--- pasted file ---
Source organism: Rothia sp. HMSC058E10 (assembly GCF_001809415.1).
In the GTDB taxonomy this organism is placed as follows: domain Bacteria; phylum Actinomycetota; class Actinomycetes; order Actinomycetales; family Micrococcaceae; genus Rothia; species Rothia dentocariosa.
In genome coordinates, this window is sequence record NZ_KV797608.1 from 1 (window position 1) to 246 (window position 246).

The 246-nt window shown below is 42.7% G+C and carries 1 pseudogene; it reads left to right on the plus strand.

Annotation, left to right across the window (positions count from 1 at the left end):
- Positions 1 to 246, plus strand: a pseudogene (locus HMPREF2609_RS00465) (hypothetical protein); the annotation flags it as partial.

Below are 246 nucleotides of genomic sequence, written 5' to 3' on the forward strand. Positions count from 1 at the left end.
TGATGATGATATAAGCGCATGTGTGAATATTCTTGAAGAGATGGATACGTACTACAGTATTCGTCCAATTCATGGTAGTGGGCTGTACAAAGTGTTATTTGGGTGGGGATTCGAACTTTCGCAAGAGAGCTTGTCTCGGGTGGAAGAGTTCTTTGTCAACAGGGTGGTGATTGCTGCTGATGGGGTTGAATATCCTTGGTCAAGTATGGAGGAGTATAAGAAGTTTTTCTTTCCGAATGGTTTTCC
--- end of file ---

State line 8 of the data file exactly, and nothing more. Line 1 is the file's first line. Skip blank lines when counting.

TGATGATGATATAAGCGCATGTGTGAATATTCTTGAAGAGATGGATACGTACTACAGTATTCGTCCAATTCATGGTAGTGGGCTGTACAAAGTGTTATTTGGGTGGGGATTCGAACTTTCGCAAGAGAGCTTGTCTCGGGTGGAAGAGTTCTTTGTCAACAGGGTGGTGATTGCTGCTGATGGGGTTGAATATCCTTGGTCAAGTATGGAGGAGTATAAGAAGTTTTTCTTTCCGAATGGTTTTCC